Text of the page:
Join our FREE Live Zoom Session: Medicare 101
Get your questions answered from a knowledgeable professional.
NO obligation – no need to give your info
Every Thursday at 4pm
Medicare 101: Get Help with our FREE Zoom sessions
Joe Cioffi, licensed independent insurance agent, is available to help you with your Medicare choices. Join the free zoom sessions each Thursday at 4pm, until Dec. 7th. There is no obligation and no need to sign up with your email unless you want to. We are confident you will get all your questions answered and will want to work with us!
When do I start Medicare?
Medicare Enrollment Period
Who is eligible for Medicare?
U.S. citizens and legal residents
Note: Legal residents must have lived in the U.S. for at least 5 years in a row before applying for Medicare.
Plus, one of the following:
Age 65 or older
Younger than 65 with a qualifying disability
Any age with a diagnosis of End-Stage Renal Disease (ESRD) or Amyotrophic Lateral Sclerosis (ALS, also called Lou Gehrig’s Disease)
What do I need to do once I’m eligible for Medicare?
Most people are automatically enrolled in Original Medicare (Part A and Part B) once they’re eligible. But not everyone is.
You’ll be automatically enrolled in Original Medicare if:
You have been receiving Social Security or Railroad Retirement Board benefits when you turn 65, or, you are eligible for Medicare because of a disability or medical condition.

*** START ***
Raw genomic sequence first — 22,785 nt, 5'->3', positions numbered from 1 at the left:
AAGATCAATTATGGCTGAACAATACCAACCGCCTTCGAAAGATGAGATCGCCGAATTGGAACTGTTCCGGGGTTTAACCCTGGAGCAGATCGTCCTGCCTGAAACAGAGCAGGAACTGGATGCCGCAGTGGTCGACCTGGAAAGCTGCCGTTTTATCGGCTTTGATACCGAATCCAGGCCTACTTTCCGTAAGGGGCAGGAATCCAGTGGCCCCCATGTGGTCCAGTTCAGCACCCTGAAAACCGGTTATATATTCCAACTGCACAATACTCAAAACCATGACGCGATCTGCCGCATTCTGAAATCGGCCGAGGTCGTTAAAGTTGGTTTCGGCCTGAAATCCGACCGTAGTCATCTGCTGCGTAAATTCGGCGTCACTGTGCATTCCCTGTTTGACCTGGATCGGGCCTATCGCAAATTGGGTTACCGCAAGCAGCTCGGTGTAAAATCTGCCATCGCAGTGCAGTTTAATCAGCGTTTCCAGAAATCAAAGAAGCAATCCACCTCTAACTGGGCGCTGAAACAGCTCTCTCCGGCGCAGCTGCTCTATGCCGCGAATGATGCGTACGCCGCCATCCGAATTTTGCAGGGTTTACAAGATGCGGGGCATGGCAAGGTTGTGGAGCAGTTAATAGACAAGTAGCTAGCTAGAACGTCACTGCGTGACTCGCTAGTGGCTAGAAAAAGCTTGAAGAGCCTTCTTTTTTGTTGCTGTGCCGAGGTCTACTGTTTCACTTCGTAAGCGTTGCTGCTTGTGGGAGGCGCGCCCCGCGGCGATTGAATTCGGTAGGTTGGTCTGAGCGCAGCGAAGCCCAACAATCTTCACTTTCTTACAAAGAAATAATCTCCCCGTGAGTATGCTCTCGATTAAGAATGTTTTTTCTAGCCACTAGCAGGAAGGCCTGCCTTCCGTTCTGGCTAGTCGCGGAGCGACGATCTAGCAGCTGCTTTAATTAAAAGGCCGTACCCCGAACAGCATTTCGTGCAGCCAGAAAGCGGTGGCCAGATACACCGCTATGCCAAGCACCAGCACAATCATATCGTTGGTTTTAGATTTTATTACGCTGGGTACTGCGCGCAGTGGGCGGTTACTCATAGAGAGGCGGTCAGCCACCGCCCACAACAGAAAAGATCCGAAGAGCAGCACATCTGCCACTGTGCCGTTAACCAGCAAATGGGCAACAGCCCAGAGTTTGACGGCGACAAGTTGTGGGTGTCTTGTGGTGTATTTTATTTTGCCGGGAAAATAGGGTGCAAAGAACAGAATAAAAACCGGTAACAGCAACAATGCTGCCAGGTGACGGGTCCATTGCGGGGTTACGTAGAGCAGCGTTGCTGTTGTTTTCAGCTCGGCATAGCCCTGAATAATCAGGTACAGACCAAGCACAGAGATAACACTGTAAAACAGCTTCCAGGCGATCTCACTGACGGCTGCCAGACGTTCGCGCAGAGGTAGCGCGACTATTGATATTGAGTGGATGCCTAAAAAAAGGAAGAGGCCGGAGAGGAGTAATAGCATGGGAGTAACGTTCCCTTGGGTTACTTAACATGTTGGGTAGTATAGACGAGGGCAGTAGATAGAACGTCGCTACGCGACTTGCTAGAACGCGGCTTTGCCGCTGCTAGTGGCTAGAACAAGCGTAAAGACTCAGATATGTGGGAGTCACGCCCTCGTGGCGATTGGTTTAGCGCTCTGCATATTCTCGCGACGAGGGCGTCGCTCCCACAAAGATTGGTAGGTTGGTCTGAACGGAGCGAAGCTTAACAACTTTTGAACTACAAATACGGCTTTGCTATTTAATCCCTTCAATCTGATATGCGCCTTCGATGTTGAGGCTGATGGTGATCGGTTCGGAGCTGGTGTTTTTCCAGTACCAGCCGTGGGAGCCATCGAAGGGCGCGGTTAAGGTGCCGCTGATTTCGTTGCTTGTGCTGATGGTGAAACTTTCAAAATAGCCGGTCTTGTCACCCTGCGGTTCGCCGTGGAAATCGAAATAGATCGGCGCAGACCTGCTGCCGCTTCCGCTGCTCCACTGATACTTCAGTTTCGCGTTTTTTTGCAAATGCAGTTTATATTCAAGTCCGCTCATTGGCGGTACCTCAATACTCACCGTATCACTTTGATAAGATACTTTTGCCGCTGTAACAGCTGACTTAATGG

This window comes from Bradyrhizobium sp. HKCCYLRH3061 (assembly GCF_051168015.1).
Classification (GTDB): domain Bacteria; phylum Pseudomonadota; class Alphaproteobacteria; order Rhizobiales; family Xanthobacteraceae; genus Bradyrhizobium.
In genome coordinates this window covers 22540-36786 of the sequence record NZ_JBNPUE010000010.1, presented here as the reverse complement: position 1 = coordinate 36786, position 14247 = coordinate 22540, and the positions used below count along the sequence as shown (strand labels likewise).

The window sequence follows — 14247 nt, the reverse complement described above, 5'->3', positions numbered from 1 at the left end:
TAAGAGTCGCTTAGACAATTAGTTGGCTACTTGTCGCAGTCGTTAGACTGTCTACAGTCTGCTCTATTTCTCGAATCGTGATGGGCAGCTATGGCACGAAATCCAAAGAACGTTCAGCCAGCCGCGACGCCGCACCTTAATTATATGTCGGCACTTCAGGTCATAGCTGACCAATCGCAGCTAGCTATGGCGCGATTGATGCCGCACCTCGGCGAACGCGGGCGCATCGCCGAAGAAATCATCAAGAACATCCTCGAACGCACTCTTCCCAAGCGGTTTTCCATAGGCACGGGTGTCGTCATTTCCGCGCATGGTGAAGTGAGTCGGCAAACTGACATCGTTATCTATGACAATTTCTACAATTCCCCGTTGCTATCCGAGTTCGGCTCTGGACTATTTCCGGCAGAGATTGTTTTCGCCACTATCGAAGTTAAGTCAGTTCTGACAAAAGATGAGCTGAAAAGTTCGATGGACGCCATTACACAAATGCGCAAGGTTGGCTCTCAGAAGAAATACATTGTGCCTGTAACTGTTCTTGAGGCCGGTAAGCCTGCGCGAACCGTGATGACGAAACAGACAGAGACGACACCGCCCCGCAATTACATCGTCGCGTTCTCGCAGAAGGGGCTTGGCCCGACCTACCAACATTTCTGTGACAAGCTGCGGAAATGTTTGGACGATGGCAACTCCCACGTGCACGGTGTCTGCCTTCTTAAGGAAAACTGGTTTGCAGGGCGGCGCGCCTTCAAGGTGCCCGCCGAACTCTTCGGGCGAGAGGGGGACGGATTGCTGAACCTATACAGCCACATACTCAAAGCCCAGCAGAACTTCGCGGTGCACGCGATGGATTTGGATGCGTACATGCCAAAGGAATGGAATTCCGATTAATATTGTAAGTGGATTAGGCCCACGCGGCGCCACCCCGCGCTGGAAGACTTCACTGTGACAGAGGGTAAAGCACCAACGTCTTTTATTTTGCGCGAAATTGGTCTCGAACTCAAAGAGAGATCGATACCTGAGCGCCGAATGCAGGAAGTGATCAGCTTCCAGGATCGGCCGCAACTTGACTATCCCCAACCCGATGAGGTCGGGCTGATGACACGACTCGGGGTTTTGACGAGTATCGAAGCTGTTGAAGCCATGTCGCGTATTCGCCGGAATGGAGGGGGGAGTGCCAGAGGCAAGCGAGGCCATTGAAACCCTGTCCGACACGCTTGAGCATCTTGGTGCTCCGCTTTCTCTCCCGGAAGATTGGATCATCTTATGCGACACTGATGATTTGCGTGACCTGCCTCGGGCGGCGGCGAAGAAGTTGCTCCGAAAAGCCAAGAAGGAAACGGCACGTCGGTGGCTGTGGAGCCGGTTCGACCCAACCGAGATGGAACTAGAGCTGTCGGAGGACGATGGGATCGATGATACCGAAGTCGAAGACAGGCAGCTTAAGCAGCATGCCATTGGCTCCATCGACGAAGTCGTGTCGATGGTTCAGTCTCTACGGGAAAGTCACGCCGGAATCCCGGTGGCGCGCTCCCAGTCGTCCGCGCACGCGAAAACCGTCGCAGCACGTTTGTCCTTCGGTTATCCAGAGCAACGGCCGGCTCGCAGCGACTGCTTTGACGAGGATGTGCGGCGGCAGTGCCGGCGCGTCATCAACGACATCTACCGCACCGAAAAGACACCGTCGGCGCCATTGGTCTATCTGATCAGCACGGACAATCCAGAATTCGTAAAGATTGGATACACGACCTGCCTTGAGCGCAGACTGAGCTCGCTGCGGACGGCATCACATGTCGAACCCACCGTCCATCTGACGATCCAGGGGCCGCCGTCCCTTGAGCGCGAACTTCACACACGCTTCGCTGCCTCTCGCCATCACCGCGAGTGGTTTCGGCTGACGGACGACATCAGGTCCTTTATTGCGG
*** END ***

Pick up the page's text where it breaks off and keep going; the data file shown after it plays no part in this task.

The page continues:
You must enroll in Original Medicare yourself if:
You are not receiving Social Security benefits when you become eligible for Medicare. You can enroll by visiting the ssa.gov/medicare website, or by calling or stopping into your local Social Security office.
Working past 65: Do I still need to sign up for Medicare?
It depends on how you get your health insurance now and the number of employees that are in the company where you (or your spouse) work.
Generally, if you have job-based health insurance through your (or your spouse’s) current job, you don’t have to sign up for Medicare while you (or your spouse) are still working. You can wait to sign up until you (or your spouse) stop working or you lose your health insurance (whichever comes first).
If you’re self-employed or have health insurance that’s not available to everyone at the company: Ask your insurance provider if your coverage is employer group health plan coverage, as defined by the IRS. If it’s not, sign up for Medicare when you turn 65 to avoid a monthly Part B late enrollment penalty.
If your employer has less than 20 employees: You might need to sign up for Medicare when you turn 65 so you don’t have gaps in your job-based health insurance. Check with your employer.
If you have COBRA coverage: Sign up for Medicare when you turn 65 to avoid gaps in coverage and a monthly Part B late enrollment penalty. If you have COBRA before signing up for Medicare, your COBRA will probably end once you sign up.
Confused? Have Questions?
We are here to help. From our contact us page you can set a no-cost, one on one appointment or request a Medicare Made Clear booklet or you can attend one of our Understanding Medicare meetings (see our Events page.)
We do not offer every plan available in Oregon. Currently we represent 16 organizations which offer 138 products in your area. Please contact Medicare.gov, 1–800–MEDICARE, or your local State Health Insurance Program to get information on all of your options.
Compare Medicare Advantage Plans on Your Own
We are a Plan Enroll Network Affiliate. If you would like to compare Medicare Advantage or Prescription Drug Plans on your own please click the link.
** Note: Not every plan we offer is available for comparison on Plan Enroll. Contact us to receive a comprehensive, no obligation comparison of plans available in your are. (Click Here to see all a list of states where we are licensed and the carriers we represent).